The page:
The now closed Eurobricks Spaghetti Western contest has seen a steady drip feed of great wild west creations. When Marshal Banana posted his entry I was struck not so much by the great buildings, but by the absolutely excellent period furniture.
We normally focus on only the most recent LEGO creations, but from time to time I run across a builder whose work I hadn’t taken notice of before (despite Josh posting Dark’s bazaar), and that I have to share regardless of when it was posted. Such is the case with Russian builder Dark-Alamez.
Brick Town Talk recently featured this Chicago scene, complete with a portable compressor and checkered taxi cab.
But I was transfixed by the next photo over, which combines simple details like the bedroll on the horse’s saddle in the foreground with a forced-perspective microscale castle in the background to create a wonderfully layered scene that tells a touching story.
Dark’s more recent ghost town features a collapsing shack and weathered chapel, with exactly the sort of rundown equipment you’d see lying around in parts of Northern California.
Ultimately, what caught my attention about Dark-Alamez is the variety of what he builds — not all in one style or theme. Check out all of Dark-Alamez’s LEGO models in his photostream on Flickr and Brickshelf gallery.
In the past I’ve designed and made instructions for a Wild West playset as Christmas gifts to the community. This year the Spaghetti Western contest at Eurobricks encouraged me to build one for myself. I wanted it to look like a cool toy train that a kid might get for Christmas or a birthday. Hopefully I achieved what I set out to do.
While there has been a decent number of western themed creations, few depict the lifestyle of the American Indian. This creation by Cecilie does that and features interesting techniques, most noticeably the texture of the cliff. I also like the use of the mummy wings on the totem pole – a perfect fit. Watch out for that giant rattlesnake!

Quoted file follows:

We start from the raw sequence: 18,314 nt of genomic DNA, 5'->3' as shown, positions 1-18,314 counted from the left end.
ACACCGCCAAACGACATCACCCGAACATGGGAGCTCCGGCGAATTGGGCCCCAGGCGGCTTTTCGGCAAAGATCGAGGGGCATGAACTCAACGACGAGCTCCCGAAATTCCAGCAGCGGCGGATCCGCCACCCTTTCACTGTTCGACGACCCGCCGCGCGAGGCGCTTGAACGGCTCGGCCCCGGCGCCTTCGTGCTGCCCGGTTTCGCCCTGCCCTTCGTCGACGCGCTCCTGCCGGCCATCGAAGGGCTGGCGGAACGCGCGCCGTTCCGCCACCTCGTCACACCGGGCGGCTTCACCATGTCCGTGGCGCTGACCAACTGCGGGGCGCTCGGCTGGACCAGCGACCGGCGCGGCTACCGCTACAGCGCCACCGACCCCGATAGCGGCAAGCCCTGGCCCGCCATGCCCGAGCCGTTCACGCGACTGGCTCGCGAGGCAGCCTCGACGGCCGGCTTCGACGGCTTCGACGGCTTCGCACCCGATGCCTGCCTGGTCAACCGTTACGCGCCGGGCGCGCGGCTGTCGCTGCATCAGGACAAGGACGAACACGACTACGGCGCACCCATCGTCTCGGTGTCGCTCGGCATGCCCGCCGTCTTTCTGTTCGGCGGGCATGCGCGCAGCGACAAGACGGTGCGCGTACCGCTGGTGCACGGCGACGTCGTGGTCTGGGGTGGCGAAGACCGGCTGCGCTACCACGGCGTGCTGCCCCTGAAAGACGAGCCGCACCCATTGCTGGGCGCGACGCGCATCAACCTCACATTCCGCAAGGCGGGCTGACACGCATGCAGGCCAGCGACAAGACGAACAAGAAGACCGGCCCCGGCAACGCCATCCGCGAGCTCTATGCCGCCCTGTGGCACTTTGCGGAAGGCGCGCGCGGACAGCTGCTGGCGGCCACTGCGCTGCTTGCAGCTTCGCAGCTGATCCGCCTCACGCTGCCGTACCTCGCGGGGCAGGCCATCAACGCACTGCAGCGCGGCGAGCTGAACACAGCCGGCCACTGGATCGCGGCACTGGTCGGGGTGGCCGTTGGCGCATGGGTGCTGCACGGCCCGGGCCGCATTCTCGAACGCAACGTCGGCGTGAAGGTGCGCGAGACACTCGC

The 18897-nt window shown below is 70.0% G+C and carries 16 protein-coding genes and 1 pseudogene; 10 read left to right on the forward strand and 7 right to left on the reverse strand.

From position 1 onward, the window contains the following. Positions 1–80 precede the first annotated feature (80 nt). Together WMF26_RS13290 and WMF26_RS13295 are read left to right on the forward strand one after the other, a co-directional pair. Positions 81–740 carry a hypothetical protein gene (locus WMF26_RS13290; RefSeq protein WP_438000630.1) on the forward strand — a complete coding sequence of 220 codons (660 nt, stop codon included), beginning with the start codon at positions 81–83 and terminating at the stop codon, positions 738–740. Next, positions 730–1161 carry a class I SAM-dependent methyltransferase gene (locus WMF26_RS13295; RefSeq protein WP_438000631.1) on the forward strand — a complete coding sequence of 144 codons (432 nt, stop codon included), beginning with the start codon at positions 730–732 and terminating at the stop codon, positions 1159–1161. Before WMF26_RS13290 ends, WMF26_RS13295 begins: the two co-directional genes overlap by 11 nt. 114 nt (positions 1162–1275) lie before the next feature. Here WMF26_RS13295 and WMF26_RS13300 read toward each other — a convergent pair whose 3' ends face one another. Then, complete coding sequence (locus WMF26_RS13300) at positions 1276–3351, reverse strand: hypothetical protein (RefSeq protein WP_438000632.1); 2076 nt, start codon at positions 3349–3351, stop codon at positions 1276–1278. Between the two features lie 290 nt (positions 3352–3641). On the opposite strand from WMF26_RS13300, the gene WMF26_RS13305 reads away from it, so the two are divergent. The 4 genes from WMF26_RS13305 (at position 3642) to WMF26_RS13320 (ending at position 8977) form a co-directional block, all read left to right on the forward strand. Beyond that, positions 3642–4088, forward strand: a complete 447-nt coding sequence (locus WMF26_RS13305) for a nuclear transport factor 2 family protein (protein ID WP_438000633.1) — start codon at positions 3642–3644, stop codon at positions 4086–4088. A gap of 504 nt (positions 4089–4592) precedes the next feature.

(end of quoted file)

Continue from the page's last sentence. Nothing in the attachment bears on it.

Feel the heat on your skin? The dry, dry wind whistles past, and the hushed conversations of those on the platform drift your way. The horses keep quiet, and you just stand…wait…for the train to arrive, to take you out of this desolate place towards a new place, a new time, and perhaps a new beginning.
…awww, shucks. Look at what you made me do, Matija! I wrote a vignette. Not a good one, mind you, but still. That’s what your creation does, you see. It inspires.
The details in this are so lovely and so numerous that I’ll let you spot them on your own.
Another fabulous find by Tommy!
Matija Grguric takes us back to the Wild West with this fun carnival scene. But the crown jewel of this diorama isn’t the crowded carnival atmosphere, the bank robbers or the western buildings, though all of those are very nice. What really makes it stand out is the fact that it is powered. Who doesn’t like motorized dancing girls?
Croatian LEGO fan Matija Grguric has been on a Wild West building spree lately. His most recent diorama captured the look of the American West better than any American builder has (to my knowledge), complete with the banded colors of the Badlands.
That little mesa is worth a closer look:
As I mentioned in my last post I spent last weekend (14th to 16th) enjoying myself at Brickvention 2011. This year is was significantly larger than last year with 140 AFOLs attended and 8000 people through the door on public day. In order to deal with an increasing number of attendees (last year there were 3000 through the door) the event had moved to a bigger venue but with a three-fold increase in attendance it simply wasn’t enough. Sadly many people had to wait two hours to get in and some were turned away at the end of the day. The event seems to be approaching the size of some of the smaller European and US fests.
But I suspect our readers aren’t too interested in statistics compared to pictures. After giving attendees a weekend to get their pictures up there are now a bunch of photos up on flickr (check the BV pool and BV 2011 pool or appropriate tags).
My absolute favourites were the steampunk ship Hyperion (top) by Darren Reid and the Sydney club’s Western display (bottom). Much to my chagrin I spent most of the public days building and didn’t get to see many of the smaller models but I did get a quick moment to wander around and check out the bigger models so can also recommend Ross Crawford‘s crane (right), Kevin Hall‘s Drachenberg castle, Ryan McNaught‘s The Love Boat (left) and Hogwart’s school (left) by David Scalone. But there was numerous other great models around the place.
I certainly look forward to Brickvention 2012 whenever and wherever it may be. If you’re in the region this event just gets bigger and better each year so do come along. And many, many, many thanks to the organisers. They put in a lot of effort and ran a very tight ship.
David Cook has posted timelapse photos of the start of public day